The Tradition of Non-Use

29 August 2011


The “tradition of non-use” refers to the non-use of nuclear weapons since the initial use of nuclear weapons to bring an end to the Second World War, which, as I have observed elsewhere, could as well be called the First Nuclear War. This tradition of non-use is striking, and perhaps even historically unprecedented. I cannot think of another weapons system produced in such great quantity and maintained the ready for use, that nevertheless remained unused for better than sixty years.

The possible exceptions to this would include other weapons of mass destruction (WMD). The traditional triumvirate of WMD includes nulclear, biological, and chemical weapons. As we know, chemical weapons were used many times during the First World War, though to little strategic effect. During the Second World War, stocks of chemical weapons were available, but despite the “total” character of the world, both Axis and Allies chose to observe a tradition of non-use of chemical weapons. Biological weapons are more difficult to pin down because of their historical precedent, but biological weapons in their contemporary form — i.e., in the form of weaponized biological agents stockpiled as a strategic deterrent — have been treated much like chemical and nuclear weapons.

With the first appearance of WMD in history, these technologies were part of a natural and logical process of escalation, which involved doing with other means what had already been done with conventional means. This was especially the case with nuclear weapons, which allowed for the destruction on cities simply and cheaply, although the destruction of cities had already been accomplished by more costly and more labor- and material-intensive methods. There was no reason not to use WMD once they become available, and there were many reasons to use them. And so they were used.

Like the transition from armor and shock weapons to gunpowder and cannon, the transition from conventional weapons to WMD was gradual, but with a much faster and steeper growth curve once science-driven technology began making WMD available in a systematic way. At some point this gradual transition came to be viewed in hindsight in terms of before and after and either/or — with the systematic use of the weapons system equated with apocalypse, cataclysm, and extinction. The incremental introduction of WMD was retrospectively perceived as a pivot point. That is to say, with the vision of nuclear annihilation vividly in the minds of everyone, we came to view the contemporary world as the Axial Age of Weapons Systems.

Growing apart: allopatric speciation

The doctrine that emerged from the Axial Age of Weapons systems was the tradition of non-use. However, it ought to be remarked that WMD had strategic use, so that their tradition of non-use was a doctrine of substrategic non-use. This strategic use coupled with operational and tactical non-use had a self-perpetuating character that isolated WMD from other weapons systems. Strategically, WMD proliferated, yet tactically and operationally they had no place in warfighting. Despite some limited attempts to create tactical nukes for use in theater, these efforts dwindled and the withered away under pressure to create fully strategic nukes. This constitutes a kind of allopatric speciation, in which weapons systems were forced apart in their adaptation to a a role that emerged in competition with other weapons systems. These weapons systems grew apart.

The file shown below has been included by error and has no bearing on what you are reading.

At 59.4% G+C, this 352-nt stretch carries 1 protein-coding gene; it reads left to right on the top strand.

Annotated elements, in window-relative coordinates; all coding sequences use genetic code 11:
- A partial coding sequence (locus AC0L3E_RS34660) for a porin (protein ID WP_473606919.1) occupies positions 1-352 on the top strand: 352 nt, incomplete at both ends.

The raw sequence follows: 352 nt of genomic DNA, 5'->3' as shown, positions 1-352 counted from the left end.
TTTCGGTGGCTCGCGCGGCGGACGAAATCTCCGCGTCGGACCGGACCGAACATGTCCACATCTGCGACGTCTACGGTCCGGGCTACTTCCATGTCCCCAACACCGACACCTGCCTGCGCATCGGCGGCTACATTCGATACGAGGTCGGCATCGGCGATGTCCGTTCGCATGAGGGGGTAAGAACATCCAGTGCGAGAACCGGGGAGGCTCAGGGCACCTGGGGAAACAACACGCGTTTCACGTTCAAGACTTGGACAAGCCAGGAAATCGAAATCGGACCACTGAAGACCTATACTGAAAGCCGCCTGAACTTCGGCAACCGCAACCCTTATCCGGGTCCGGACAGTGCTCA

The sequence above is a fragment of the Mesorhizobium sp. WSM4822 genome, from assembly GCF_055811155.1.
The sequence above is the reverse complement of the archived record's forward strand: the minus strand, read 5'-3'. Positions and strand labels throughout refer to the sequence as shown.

With the emergence of the Devolution of Warfare, the speciation of weapons systems encountered changed environmental conditions that favored conventional weapons and selected against WMD. This should not surprise us. It is one of the lessons of history that weapons systems must be fielded and put into use if they are to be used effectively. The role of strategic weapons systems guarantees that they will be insulated from this kind of effective use derived from experience. The more that they grow into their role — i.e., the more absolutely destructive they become — the more useless they become, and the more useless WMD become, the less likely that they could be employed effectively in combat operations.

The only role for WMD is not to be used, and so the doctrine of non-use makes them even more useless over time. Why, then to nation-states pursue WMD so relentlessly? Because their substrategic non-use has been coupled with their strategic use, and on a strategic level of isolation of WMD that has occurred as a result of the speciation of weapons systems has led some to the conclusion that only WMD can deliver on strategic ambitions.

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Grand Strategy Annex

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2 Responses to “The Tradition of Non-Use”

  1. I think you would be very interested in Virilio on war. But I have the feeling I mentioned this to you before?

    • geopolicraticus said

      You’re right — you have mentioned this, and I have mentioned that I’ve been looking for copies of Virilio’s books. It’s my intention to look into his thinking, but I haven’t gotten that far yet.

      Very best wishes,


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